Dozens of British universities and private colleges have been banned from sponsoring international students following a wide-ranging investigation by the Home Office.
Immigration Minister James Brokenshire told the House of Commons that the ‘Highly-Trusted’ status of some 60 educational institutions – all privately-owned – have been revoked after investigators found an “organized criminal network” falsifying English language tests for student visa applicants.
Among the most high-profile universities to have its license to sponsor new international students suspended is Glyndwr University in Wales which awards degrees through the London School of Business and Finance, as well as the University of West London and Bedfordshire University.
It is unclear whether the suspensions will affect existing international students at the universities.
The Home Office investigation was launched following an undercover operation by the BBC’s Panorama program which found that English language certificates were being fraudulently obtained by scores of international students.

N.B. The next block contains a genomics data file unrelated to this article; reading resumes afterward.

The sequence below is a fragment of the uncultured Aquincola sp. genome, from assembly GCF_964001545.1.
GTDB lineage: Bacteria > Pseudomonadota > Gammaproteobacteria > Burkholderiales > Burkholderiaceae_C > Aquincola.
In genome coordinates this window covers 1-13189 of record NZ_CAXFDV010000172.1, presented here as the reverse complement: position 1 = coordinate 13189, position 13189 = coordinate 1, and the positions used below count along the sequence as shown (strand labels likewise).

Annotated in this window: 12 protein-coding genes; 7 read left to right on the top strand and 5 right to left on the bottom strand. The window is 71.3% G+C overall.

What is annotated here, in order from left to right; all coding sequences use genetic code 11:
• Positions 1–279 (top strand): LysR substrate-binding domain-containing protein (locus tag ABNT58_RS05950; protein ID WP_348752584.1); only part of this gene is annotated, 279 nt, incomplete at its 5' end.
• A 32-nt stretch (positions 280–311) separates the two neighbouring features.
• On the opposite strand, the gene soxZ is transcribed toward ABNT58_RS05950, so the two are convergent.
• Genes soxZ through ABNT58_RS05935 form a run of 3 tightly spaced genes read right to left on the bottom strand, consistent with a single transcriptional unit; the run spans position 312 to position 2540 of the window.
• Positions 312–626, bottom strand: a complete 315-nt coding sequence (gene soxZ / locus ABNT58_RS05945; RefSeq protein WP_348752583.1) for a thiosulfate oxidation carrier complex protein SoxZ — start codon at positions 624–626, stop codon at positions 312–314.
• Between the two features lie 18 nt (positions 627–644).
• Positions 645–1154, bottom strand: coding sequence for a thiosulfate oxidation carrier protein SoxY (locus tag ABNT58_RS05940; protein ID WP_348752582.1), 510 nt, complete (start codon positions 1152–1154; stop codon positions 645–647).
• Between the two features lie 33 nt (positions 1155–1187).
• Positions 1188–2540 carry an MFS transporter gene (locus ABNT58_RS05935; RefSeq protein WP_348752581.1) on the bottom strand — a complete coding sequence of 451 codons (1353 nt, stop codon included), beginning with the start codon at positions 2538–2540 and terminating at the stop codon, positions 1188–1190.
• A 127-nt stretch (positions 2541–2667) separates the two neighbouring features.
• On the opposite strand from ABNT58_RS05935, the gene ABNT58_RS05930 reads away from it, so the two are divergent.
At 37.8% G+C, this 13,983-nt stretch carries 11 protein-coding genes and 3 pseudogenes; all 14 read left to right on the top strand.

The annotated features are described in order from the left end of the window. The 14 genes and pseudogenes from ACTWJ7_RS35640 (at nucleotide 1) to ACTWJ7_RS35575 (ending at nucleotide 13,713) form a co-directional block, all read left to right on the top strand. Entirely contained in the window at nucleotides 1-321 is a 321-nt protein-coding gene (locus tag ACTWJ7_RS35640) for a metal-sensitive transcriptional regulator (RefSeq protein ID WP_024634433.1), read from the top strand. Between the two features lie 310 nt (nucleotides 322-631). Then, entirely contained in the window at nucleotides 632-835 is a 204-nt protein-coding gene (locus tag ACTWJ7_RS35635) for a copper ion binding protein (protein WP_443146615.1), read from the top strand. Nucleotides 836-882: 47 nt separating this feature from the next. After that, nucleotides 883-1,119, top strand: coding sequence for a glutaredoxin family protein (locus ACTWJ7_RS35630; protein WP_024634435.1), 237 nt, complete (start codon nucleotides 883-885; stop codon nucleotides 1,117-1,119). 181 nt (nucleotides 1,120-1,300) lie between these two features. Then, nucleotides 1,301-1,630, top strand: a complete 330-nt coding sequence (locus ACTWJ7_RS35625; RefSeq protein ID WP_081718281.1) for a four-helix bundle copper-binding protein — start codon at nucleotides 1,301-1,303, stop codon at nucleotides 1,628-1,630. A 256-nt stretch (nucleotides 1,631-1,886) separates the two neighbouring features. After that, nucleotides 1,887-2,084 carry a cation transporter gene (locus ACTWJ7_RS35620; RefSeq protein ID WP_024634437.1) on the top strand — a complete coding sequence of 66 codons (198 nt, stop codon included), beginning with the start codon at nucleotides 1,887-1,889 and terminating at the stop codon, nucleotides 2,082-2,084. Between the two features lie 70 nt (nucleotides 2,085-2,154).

The operation discovered students with little or no proficiency in English were routinely paying for criminal agents to sit for the exams conducted by ETS Global.
The certificates are required to apply for new visas or extend existing ones.
Since the Panorama revelations, students at more than 400 universities and colleges were found to have obtained invalid ETS certificates, Mr Brokenshire said.
The minister also told the house that as soon as the allegations of the cheating system first surfaced, they suspended the ETS testing system in UK and put a hold on all immigration applications from those in the UK using ETS certificates while mandating all overseas students be interviewed face-to-face by the UK Visas and Immigration staff.
Brokenshire also stated that Her Majesty’s Revenue and Customs Department is also looking into students who are earning far more than they potentially could given the restrictions on the number of weekly hours they are allowed to work.